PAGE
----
Comprehensive cancer control is a rapidly changing field. One of the developments driving this change is the trend toward personalized cancer care based on the use of the genetic profile of a tumor to make improvements in diagnosis and allow for targeted therapies. Traditional classification of cancer cases has been based on the tissue of origin of the cancer. Increasingly, cancers are being classified and subclassified by their molecular characteristics. On a limited scale, the molecular characteristics are becoming part of information gathered by state cancer registries. For example, registration of breast cancers now includes their estrogen and progesterone receptor status and HER2/neu status.
GENETIC RISK ASSESSMENT
Genetic risk assessment has only recently been seen as a routine part of cancer control. Information is being distributed to clinicians, patients and the public in many formats. The National Cancer Institute (NCI) has developed information for hereditary cancer syndromes. The Connecticut DPH Genomics Office has also developed guidelines entitledCancer Genomics Best Practices for Connecticut Healthcare Providers – Hereditary Breast and Ovarian Cancer Syndrome and Lynch Syndrome.
As many as ten percent of pancreatic cancers may also be due to abnormal genes, for which tests are available. (34a) Pancreatic cancer, a disease with low incidence but high mortality, causes more deaths in Connecticut than breast or prostate cancer. Since there are no proven evidence-based early detection tests and a disparity exists (blacks experience greater incidence and mortality rates), monitoring the potential for the use of genetic testing for these inherited genetic mutations may be a useful approach to the control of this especially difficult type of cancer.
CANCER RESEARCH AND CLINICAL TRIALS
The landscape of clinical trials is also evolving. While trials continue to be the definitive method for defining best practices, the approach to their organization is undergoing changes. The emergence of targeted therapies based on molecular sub-classifications of cancer requires further specialization in cancer research. This is leading to new challenges in clinical trial accruals, because patients will be required to have a particular molecular lesion to qualify.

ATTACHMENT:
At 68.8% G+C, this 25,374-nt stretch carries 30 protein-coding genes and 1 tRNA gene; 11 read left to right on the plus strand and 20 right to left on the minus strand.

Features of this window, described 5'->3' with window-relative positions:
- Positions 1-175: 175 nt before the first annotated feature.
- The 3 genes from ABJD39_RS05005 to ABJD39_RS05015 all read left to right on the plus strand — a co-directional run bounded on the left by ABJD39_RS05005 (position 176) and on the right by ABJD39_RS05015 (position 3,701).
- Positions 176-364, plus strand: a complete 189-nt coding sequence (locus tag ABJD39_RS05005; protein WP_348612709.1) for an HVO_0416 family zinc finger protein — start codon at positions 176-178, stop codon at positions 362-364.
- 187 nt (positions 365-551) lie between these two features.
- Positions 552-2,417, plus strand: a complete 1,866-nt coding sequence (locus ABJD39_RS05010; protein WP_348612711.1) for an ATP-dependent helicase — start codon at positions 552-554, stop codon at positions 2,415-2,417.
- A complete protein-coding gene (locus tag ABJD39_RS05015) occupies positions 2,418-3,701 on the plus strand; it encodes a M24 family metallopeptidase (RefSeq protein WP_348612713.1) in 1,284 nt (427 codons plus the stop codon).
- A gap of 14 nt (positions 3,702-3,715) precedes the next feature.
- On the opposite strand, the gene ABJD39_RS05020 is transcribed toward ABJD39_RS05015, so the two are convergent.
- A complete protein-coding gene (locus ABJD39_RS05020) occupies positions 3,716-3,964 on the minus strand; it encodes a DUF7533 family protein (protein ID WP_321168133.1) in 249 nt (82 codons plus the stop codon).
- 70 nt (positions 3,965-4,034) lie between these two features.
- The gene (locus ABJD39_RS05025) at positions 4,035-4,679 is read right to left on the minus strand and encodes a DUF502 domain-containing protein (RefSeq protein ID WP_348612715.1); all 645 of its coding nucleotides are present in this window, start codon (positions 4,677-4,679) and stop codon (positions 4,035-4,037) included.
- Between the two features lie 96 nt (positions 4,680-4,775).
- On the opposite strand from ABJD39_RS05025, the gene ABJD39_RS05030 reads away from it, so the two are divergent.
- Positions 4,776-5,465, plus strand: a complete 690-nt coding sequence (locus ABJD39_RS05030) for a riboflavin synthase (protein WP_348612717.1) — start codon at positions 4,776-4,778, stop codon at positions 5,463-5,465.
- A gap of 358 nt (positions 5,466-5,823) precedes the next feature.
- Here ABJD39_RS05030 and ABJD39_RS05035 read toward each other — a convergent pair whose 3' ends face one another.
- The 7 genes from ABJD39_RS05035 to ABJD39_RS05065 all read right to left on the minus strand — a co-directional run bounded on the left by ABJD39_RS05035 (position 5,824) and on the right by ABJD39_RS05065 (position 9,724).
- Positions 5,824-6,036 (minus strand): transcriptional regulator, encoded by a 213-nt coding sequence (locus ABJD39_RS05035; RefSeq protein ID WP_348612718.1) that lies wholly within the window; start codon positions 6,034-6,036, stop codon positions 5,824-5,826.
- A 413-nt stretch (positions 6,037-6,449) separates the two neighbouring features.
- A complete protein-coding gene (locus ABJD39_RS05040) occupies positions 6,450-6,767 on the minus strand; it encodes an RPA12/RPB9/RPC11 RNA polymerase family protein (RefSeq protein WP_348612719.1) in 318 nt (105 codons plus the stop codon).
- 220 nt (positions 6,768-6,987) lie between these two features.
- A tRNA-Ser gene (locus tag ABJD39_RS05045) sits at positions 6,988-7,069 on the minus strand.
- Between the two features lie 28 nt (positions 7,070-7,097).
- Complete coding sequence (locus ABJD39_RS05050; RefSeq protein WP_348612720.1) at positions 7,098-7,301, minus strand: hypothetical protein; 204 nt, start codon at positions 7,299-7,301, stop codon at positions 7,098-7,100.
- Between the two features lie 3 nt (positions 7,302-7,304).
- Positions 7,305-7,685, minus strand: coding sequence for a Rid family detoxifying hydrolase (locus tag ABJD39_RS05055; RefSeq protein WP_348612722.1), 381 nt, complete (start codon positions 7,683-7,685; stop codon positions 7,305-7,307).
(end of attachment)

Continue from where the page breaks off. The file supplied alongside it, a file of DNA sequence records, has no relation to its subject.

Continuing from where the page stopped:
According to the National Cancer Institute website, “For over 50 years, NCI has supported a standing infrastructure — the NCI Clinical Trials Cooperative Group Program — to conduct large scale cancer clinical trials across the nation, with successful completion of many important trials that have led to new treatments for cancer patients. Over time, however, oncology has evolved into a more molecularly-based discipline including genetic sub-classification of tumors and individualized treatments. It is truly an exciting time in oncology research and we are presented with immense scientific opportunities to be systematically explored. NCI must ensure that the Cooperative Groups are optimally situated and well-prepared to design, enroll and complete state-of-the-art trials for cancer patients.”
The Partnership will continue to monitor this issue and, as appropriate, educate the cancer control community on new developments.
ELECTRONIC HEALTH RECORDS
The emergence of the electronic health record (EHR, the more comprehensive version of the electronic medical record), health information exchanges and patient portals will provide important opportunities for cancer control. The adoption of EHR will be helpful in the promotion and documentation of screening tests and survivorship care plan development.
“This collaborative relationship has allowed for the first “official” Patient Navigator curriculum to be developed and implemented in our state. Many conversations regarding the role of community healthcare workers and patient navigators have occurred over the last two years, all of which have been very useful.”
Workforce Development and
Continuing Education Gateway
Two-year Partnership member
“The Connecticut Cancer Partnership has provided me with key resources with respect to patient education, available trials and the latest technologies.”
Nancy Teixeira, MSN, RN
Two-year Partnership member